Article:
Architecture of the Liquid

Yesterday, I went to a very bizarre lecture on "An Intimate History of the Swimming Pool". The Swiss Institute in New York hosted a discussion with Thomas A.P. van Leeuwen on the cultural significance of the swimming pool. The author of “The Springboard in the Pond: An Intimate History of the Swimming Pool,” van Leeuwen outlined a compelling history of the swimming pool as a cultural artifact, investigating both the societal and architectural ramifications of man's relationship to water. So random...my friend and I had to go!

Here are 1 - 4 things I pulled from the lecture:
  • Babies in their first months outside the womb, are supposedly uninhibited when it comes to swimming. (eg: they could swim in water and hold their breath)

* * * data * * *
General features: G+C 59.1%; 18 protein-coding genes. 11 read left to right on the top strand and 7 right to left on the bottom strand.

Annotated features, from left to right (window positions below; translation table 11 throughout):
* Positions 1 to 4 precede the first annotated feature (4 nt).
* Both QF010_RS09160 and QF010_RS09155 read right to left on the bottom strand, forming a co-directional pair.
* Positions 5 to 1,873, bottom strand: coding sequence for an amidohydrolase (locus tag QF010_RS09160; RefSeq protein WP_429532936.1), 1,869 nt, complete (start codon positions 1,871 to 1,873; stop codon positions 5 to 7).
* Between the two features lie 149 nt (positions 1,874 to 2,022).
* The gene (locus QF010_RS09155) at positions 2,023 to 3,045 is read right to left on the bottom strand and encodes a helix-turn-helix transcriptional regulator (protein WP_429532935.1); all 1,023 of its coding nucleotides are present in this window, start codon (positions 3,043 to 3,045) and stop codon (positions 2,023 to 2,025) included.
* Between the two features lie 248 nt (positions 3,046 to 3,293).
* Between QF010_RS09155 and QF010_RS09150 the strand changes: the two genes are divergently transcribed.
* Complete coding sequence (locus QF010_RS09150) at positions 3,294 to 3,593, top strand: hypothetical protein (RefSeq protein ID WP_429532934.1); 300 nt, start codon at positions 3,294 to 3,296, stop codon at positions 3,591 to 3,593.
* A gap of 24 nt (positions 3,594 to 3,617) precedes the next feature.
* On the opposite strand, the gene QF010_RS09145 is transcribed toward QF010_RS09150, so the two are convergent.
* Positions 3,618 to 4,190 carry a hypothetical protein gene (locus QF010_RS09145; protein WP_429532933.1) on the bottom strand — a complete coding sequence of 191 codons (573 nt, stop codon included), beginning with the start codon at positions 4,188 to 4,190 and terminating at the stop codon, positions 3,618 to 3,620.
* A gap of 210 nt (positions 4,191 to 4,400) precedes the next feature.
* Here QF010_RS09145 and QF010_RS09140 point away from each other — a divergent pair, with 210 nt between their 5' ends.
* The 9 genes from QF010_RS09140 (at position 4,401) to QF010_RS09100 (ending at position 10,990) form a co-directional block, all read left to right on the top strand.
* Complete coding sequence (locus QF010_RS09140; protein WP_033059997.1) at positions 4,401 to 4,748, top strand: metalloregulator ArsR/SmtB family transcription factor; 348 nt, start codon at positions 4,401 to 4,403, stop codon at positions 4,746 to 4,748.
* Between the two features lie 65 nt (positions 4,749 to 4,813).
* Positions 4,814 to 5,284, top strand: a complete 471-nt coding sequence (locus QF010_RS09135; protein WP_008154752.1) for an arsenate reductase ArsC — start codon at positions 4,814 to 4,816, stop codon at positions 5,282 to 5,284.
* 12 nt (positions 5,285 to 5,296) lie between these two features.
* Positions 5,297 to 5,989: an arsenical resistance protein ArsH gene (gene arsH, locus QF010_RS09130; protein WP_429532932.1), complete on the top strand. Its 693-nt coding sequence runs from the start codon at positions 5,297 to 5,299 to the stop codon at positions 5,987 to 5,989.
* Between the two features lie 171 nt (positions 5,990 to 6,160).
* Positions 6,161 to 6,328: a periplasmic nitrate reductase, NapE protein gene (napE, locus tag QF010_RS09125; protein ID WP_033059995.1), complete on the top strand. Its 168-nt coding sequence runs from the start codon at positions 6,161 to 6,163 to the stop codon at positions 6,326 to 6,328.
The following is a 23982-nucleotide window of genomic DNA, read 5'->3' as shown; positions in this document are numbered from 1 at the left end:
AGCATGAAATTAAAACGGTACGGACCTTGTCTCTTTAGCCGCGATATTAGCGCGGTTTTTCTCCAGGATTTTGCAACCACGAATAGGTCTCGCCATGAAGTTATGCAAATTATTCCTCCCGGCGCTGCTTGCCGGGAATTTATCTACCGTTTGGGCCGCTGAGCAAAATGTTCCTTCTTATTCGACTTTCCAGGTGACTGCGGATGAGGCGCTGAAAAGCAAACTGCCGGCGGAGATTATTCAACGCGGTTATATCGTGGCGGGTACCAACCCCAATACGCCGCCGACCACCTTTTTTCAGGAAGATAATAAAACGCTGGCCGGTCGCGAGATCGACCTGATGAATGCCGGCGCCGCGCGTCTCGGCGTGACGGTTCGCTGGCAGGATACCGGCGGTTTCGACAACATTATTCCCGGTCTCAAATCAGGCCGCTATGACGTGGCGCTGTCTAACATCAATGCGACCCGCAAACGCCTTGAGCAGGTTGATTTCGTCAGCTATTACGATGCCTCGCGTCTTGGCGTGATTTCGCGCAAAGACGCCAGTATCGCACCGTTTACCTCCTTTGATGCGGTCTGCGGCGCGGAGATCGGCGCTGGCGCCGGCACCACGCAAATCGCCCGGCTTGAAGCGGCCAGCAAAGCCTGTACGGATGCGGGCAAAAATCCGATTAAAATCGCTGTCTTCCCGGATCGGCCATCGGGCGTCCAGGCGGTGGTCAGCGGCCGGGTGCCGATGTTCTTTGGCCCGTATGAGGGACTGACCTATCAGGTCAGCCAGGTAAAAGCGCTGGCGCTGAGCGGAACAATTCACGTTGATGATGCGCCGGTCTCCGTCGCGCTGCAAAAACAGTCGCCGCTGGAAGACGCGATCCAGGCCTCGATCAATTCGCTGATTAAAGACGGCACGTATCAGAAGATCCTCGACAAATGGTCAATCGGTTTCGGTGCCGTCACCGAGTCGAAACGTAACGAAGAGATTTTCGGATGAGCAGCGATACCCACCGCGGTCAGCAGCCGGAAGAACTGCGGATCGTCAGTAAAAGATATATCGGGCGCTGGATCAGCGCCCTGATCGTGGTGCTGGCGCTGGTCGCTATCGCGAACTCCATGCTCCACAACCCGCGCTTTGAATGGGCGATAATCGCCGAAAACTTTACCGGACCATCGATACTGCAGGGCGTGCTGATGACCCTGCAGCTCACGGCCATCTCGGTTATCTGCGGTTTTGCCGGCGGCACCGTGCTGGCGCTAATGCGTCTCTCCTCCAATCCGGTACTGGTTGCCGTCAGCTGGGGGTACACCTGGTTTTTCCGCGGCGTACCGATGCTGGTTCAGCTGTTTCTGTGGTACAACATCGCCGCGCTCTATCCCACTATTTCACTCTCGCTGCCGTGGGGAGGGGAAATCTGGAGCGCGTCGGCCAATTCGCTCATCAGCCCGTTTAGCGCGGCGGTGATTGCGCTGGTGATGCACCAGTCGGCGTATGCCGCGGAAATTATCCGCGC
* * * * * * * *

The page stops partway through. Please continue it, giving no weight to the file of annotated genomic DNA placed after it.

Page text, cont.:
• The rectangular pool has a military origin....the first people to formally learn how to swim were in the military. We saw pictures of the scary contraptions and devices the military used to train the men who were fearful of swimming.
  • "L'Amérique Moderne (1911)": French author, Jules Huret, observed how Americans used sports, in particular, swimming as a form of socializing....inconspicuous leisure.
  • The extravagant pools, or "Grotto's" of early 20th century millionaires were architecturally designed to take one the fantastical symbolism of the womb (pink lights, underworld-like sculptures and lounging women) *Think Hugh Hefner's Playboy mansion meets Rem Koolhaas architecture

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